Tulane Eliminated From CWS By Baylor, 8-7

"I've been doing this for 30 years and that's the toughest loss I've ever had, no question," Tulane head coach Rick Jones said. "You've got to give Baylor credit. They didn't quit. We didn't have a ball fall our way late and that happens. That's why you play nine innings.

OMAHA, Neb.–The Tulane University baseball team began the season ranked No. 1 in the nation and held tight to the top spot throughout most of the 2005 season. The Green Wave handled the pressure, rose above it and got the job done. The team entered the postseason as the nation's No. 1 seed and overcame an opening round loss in the Super Regional to advance to the College World Series for the second time in school history.

On a balmy Tuesday in Omaha, however, it was not the Green Wave's night as Baylor overcame a 7-0 deficit to defeat Tulane, 8-7, in an elimination game of the College World Series at Rosenblatt Stadium. With the loss, Tulane concludes the 2005 season 56-12 on the year.

"I've been doing this for 30 years and that's the toughest loss I've ever had, no question," Tulane head coach Rick Jones said. "You've got to give Baylor credit. They didn't quit. We didn't have a ball fall our way late and that happens. That's why you play nine innings.

"We had 56 wins and we played in the CWS and had a grade-point average of over 3.0. I'm happy to coach these guys and it's something to build on. I think we'll be back and we'll be back pretty soon."

Tulane plated six runs in the second and held a 7-0 advantage after five innings. The Bears, however, refused to go away and scratched across three runs in the seventh and another pair in the eight to set up an eventful ninth.

With the Bears down by two, Baylor catcher Josh Ford and left fielder Reid Brees hit ground balls to start the bottom of the ninth, but both bouncers found holes to put runners at first and second with nobody out. The pair was replaced by pinch runners Jeff Mandel and Chase Gerdes, respectively, and designated Zach Dillon followed with an RBI double down the right field line to make it a one-run ballgame.

Jones brought in sophomore reliever Brandon Gomes to put out the fire, and the native of Fall River, Mass., nearly did the job. After intentionally walking the bases loaded, Gomes induced a pop-up by right fielder Seth Fortenberry for the first out of the inning, and got a potential double-play ball off the bat of shortstop Paul Witt. The throw to first for the final out, however, was wide of the bag, and that allowed Mandel and Gerdes to score and cut the Green Wave's season short.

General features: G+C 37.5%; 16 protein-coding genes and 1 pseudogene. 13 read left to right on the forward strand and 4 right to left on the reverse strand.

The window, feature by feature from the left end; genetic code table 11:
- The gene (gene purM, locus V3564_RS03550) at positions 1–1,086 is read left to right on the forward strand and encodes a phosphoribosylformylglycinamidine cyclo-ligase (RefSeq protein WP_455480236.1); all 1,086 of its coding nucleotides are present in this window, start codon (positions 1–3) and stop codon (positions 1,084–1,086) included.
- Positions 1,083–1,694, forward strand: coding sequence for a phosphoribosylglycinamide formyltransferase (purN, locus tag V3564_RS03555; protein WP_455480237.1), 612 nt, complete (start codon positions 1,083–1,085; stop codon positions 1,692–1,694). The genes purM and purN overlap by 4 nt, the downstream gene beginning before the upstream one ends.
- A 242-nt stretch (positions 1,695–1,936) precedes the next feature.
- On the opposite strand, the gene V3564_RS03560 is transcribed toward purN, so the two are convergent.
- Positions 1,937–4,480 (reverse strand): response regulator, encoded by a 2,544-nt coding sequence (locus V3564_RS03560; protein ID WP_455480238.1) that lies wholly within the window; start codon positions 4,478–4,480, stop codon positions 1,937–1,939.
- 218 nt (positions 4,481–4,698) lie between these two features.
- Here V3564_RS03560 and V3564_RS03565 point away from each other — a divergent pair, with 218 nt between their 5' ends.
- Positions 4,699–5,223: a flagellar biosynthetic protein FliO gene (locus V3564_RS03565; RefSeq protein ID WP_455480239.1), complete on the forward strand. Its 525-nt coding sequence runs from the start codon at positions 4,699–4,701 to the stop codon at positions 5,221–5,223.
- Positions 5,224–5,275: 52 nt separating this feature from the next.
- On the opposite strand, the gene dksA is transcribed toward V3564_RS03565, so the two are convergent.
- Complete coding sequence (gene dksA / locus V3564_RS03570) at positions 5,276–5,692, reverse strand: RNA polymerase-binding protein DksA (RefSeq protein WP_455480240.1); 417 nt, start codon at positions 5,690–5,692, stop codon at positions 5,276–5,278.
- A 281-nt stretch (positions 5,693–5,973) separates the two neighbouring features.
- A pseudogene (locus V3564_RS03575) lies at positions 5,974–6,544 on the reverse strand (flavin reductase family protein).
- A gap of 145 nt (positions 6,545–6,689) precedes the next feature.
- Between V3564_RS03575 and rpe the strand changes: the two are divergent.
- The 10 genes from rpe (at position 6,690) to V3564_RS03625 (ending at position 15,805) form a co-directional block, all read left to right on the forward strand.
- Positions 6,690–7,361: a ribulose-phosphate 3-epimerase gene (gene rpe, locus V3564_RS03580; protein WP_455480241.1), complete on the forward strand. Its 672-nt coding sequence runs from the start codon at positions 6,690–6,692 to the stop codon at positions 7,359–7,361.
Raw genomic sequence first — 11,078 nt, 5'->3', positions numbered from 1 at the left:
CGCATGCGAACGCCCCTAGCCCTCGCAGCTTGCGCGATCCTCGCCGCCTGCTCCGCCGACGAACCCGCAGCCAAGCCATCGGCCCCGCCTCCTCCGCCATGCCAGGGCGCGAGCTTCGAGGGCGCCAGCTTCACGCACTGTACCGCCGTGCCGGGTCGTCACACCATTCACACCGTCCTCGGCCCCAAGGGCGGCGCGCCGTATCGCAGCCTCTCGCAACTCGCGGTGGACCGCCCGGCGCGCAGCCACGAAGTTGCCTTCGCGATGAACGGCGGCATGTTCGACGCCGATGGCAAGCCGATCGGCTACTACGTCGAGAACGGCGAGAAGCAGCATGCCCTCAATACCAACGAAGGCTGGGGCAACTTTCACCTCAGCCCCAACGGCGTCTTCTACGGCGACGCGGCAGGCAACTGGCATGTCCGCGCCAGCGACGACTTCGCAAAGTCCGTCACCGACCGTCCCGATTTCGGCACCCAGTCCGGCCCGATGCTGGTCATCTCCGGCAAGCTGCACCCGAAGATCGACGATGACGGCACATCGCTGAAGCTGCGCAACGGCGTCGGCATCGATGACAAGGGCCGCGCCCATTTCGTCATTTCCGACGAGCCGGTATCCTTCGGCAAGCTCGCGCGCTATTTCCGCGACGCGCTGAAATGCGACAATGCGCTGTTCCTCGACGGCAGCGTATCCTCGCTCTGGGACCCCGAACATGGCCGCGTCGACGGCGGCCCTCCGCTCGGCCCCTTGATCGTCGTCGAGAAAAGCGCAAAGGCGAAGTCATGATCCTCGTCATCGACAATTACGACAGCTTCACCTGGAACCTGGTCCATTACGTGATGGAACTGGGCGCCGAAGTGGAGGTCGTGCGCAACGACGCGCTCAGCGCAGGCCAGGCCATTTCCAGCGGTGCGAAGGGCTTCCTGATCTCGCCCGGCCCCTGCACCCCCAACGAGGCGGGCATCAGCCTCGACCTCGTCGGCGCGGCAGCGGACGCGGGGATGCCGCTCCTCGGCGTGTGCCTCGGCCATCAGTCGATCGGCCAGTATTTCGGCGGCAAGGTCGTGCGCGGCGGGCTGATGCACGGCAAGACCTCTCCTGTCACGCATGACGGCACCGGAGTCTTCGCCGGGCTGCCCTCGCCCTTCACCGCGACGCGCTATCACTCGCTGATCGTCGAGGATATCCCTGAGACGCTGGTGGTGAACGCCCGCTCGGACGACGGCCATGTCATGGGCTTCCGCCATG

Lost in the defeat was a solid effort by junior southpaw J.R. Crowel, who struck out seven and gave up just two earned runs in a 6.1-inning start. Crowel kept the Bears off the board during the first six frames, but gave up three runs on three hits and an error in the seventh.

Following a scoreless first, senior catcher Greg Dini put Tulane on the board with an RBI single to left, and sophomore left fielder Mark Hamilton followed with a two-run homer to right central to stake the Green Wave to a 3-0 lead. Tulane took advantage of a pair of two-out errors and an RBI-single by senior shortstop Tommy Manzella to push the advantage to 6-0.

Neither team scored over the next two innings, but Tulane added another run in the fifth when senior designated hitter Scott Madden drew a two-out walk and scored one at-bat later on an RBI-double by junior right fielder Brian Bogusevic.

From there, however, Baylor brought in Abe Woody (10-3) to replace starter Cory VanAllen, and Woody gave up just two singles over the final four and a third innings to earn the win.

Down by a touchdown, Baylor began its comeback in the seventh. Witt reached on a one-out error before a wild pitch by Crowel and back-to-back doubles by centerfielder Kevin Sevigny and second baseman Michael Griffin helped the Bears cut the lead to four. A two-run single by Griffin in the eighth off reliever Daniel Latham made it a two-run ballgame and set up the fireworks in the ninth.

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